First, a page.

The new head of the British Treasury insists that Truss remains in control

LONDON (AP) — Britain’s new Treasury chief insisted Sunday that Prime Minister Liz Truss will keep control of her government despite having to reverse her economic policies weeks after becoming prime minister.

Jeremy Hunt was tapped to lead the Treasury after Truss sacked Kwasi Kwarteng amid mounting pressure following a turbulent market reaction to the new administration’s “mini budget”.

“The prime minister is in charge,” Hunt, a former foreign and health secretary, told the BBC when asked if he now held all the power in Downing Street.

Truss and Kwarteng slowly unveiled key elements of their economic vision, including tax cuts for top earners and a halt to corporate tax rises, before the prime minister caved in to financial market volatility and a jittery poll result and sacked Kwarteng.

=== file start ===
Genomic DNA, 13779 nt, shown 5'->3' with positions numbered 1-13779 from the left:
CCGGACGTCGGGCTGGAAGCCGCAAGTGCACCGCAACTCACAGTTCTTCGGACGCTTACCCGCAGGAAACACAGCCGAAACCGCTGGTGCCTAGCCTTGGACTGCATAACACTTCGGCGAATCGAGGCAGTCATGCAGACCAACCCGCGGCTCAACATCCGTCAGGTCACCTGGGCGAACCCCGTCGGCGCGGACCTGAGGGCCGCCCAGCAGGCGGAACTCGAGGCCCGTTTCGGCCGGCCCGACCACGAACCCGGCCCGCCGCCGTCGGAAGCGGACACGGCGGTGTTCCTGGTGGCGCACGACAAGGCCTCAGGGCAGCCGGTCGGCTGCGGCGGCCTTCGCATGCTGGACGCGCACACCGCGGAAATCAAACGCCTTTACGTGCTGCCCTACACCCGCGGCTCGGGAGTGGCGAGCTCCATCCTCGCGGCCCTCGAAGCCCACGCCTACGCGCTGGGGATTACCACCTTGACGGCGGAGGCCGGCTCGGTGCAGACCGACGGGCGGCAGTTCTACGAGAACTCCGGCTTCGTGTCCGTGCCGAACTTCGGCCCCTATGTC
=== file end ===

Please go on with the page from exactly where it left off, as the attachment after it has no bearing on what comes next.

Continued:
Hunt has now said taxes will rise and public spending cut, despite Britain’s growing cost of living crisis.

He said he was surprised to receive the invitation to return to government, but was “honored” to join government because he shared Truss’s desire to prioritize economic growth.

“It changed how we’re going to get there, but it didn’t change the destination, which is to grow the country,” Hunt said.

It remains unclear whether Truss, who secured the support of most Conservative Party members but not its lawmakers during this summer’s leadership campaign, can fend off any plots to oust her.

Tory MP Robert Halfon told Sky News on Sunday that many colleagues were still unhappy and the situation “must be fixed”.

Opposition leader Keir Starmer pressed the Labor Party’s call for a snap general election to restore stability, saying the Conservatives were “at the end of the road”.

Hunt suggested the election was not imminent, saying Truss would be judged on how her government performed over the next 18 months. The Conservatives want to regain public confidence before any national vote.

Recent polls put the Conservative Party at around 25% of the vote, a far cry from the 42.4% they won in December 2019, which gave then-leader Boris Johnson a governing majority in parliament.

The incumbent prime minister claimed she still had credibility during a four-question press conference on Friday when she announced Hunt’s appointment.

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